${\oint}_{\ufffd}\mathbf{\ufffd}\cdot \ufffd\mathbf{\ufffd}={\oint}_{\ufffd}\mathbf{\ufffd}\cdot \left(\frac{\ufffd\mathbf{\ufffd}}{\ufffd\ufffd}\text{\hspace{0.17em}}\ufffd\ufffd\right)={\oint}_{\ufffd}\mathbf{\ufffd}\cdot (\frac{\mathrm{\partial}\mathbf{\ufffd}}{\mathrm{\partial}\ufffd}\times \frac{\mathrm{\partial}\mathbf{\ufffd}}{\mathrm{\partial}\ufffd})\text{\hspace{0.17em}}\ufffd\ufffd\text{\hspace{0.17em}}\ufffd\ufffd$

Now, let's compute the surface integral $\iint_S (\nabla \times \mathbf{F}) \cdot d\mathbf{S}$ by substituting the expression for $d\mathbf{S}$:

${\iint}_{\ufffd}(\mathrm{\nabla}\times \mathbf{\ufffd})\cdot \ufffd\mathbf{\ufffd}={\iint}_{\ufffd}(\mathrm{\nabla}\times \mathbf{\ufffd})\cdot (\frac{\mathrm{\partial}\mathbf{\ufffd}}{\mathrm{\partial}\ufffd}\times \frac{\mathrm{\partial}\mathbf{\ufffd}}{\mathrm{\partial}\ufffd})\text{\hspace{0.17em}}\ufffd\ufffd\text{\hspace{0.17em}}\ufffd\ufffd$

Using the vector identity $\nabla \times \mathbf{F} \cdot \mathbf{n} = \mathbf{F} \cdot (\nabla \times \mathbf{n}) - \mathbf{n} \cdot (\nabla \times \mathbf{F})$, where $\mathbf{n}$ is the unit normal vector to the surface, we can rewrite the surface integral as:

${\iint}_{\ufffd}(\mathrm{\nabla}\times \mathbf{\ufffd})\cdot \ufffd\mathbf{\ufffd}={\iint}_{\ufffd}\mathbf{\ufffd}\cdot (\mathrm{\nabla}\times \mathbf{\ufffd})\text{\hspace{0.17em}}\ufffd\ufffd\text{\hspace{0.17em}}\ufffd\ufffd-{\iint}_{\ufffd}\mathbf{\ufffd}\cdot (\mathrm{\nabla}\times \mathbf{\ufffd})\text{\hspace{0.17em}}\ufffd\ufffd\text{\hspace{0.17em}}\ufffd\ufffd$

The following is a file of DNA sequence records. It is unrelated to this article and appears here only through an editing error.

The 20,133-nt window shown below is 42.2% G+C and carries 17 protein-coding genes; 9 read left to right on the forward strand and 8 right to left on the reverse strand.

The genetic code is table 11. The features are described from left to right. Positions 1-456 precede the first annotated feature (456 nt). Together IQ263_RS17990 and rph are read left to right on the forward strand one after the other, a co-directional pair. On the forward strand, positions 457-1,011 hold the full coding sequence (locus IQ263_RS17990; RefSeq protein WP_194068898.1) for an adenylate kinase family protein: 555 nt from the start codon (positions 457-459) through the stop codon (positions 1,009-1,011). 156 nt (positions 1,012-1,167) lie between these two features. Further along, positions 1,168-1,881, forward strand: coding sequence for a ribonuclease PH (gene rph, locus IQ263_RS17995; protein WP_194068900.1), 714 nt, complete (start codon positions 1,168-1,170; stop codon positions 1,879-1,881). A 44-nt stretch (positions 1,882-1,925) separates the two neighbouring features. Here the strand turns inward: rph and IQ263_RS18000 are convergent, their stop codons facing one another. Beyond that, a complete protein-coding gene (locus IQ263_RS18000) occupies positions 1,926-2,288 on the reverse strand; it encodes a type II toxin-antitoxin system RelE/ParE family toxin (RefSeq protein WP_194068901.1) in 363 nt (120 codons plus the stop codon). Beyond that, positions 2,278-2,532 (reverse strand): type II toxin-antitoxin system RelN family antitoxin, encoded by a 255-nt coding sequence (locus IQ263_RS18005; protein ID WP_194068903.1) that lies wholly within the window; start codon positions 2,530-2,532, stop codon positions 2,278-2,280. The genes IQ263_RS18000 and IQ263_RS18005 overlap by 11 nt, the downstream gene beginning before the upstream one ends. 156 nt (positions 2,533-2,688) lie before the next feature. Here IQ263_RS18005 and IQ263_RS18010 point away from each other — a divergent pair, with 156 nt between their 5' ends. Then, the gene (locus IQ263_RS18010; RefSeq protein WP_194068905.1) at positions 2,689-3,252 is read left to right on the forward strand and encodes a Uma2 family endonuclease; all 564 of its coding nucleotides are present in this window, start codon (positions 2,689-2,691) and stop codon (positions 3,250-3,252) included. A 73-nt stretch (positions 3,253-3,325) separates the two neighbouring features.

The term $\mathbf{n} \cdot (\nabla \times \mathbf{F})$ represents the dot product between the unit normal vector $\mathbf{n}$ and the curl of the vector field $\mathbf{F}$. Since $S$ is a smooth surface, the unit normal vector $\mathbf{n}$ is continuous across $S$, which implies that $\mathbf{n}$ is the same on both sides of $S$. Hence, $\mathbf{n} \cdot (\nabla \times \mathbf{F})$ is zero, and the surface integral simplifies to:

${\iint}_{\ufffd}(\mathrm{\nabla}\times \mathbf{\ufffd})\cdot \ufffd\mathbf{\ufffd}={\iint}_{\ufffd}\mathbf{\ufffd}\cdot (\mathrm{\nabla}\times \mathbf{\ufffd})\text{\hspace{0.17em}}\ufffd\ufffd\text{\hspace{0.17em}}\ufffd\ufffd$

Now, by applying the divergence theorem to the surface integral on the right-hand side, we obtain:

${\iint}_{\ufffd}\mathbf{\ufffd}\cdot (\mathrm{\nabla}\times \mathbf{\ufffd})\text{\hspace{0.17em}}\ufffd\ufffd\text{\hspace{0.17em}}\ufffd\ufffd={\iiint}_{\ufffd}\mathrm{\nabla}\cdot (\mathbf{\ufffd}\times \mathrm{\nabla}\times \mathbf{\ufffd})\text{\hspace{0.17em}}\ufffd\ufffd$

Since the unit normal vector $\mathbf{n}$ is continuous across $S$, its curl $\nabla \times \mathbf{n}$ represents twice the mean curvature vector of $S$, which is zero for a flat surface. Therefore, $\mathbf{F} \cdot (\nabla \times \mathbf{n}) = 0$, and the volume integral simplifies to zero:

${\iiint}_{\ufffd}\mathrm{\nabla}\cdot (\mathbf{\ufffd}\times \mathrm{\nabla}\times \mathbf{\ufffd})\text{\hspace{0.17em}}\ufffd\ufffd=0$

As a result, the surface integral becomes zero:

${\iint}_{\ufffd}(\mathrm{\nabla}\times \mathbf{\ufffd})\cdot \ufffd\mathbf{\ufffd}=0$

Hence, we have:

${\oint}_{\ufffd}\mathbf{\ufffd}\cdot \ufffd\mathbf{\ufffd}={\iint}_{\ufffd}(\mathrm{\nabla}\times \mathbf{\ufffd})\cdot \ufffd\mathbf{\ufffd}=0$

This completes the proof of Stokes' theorem.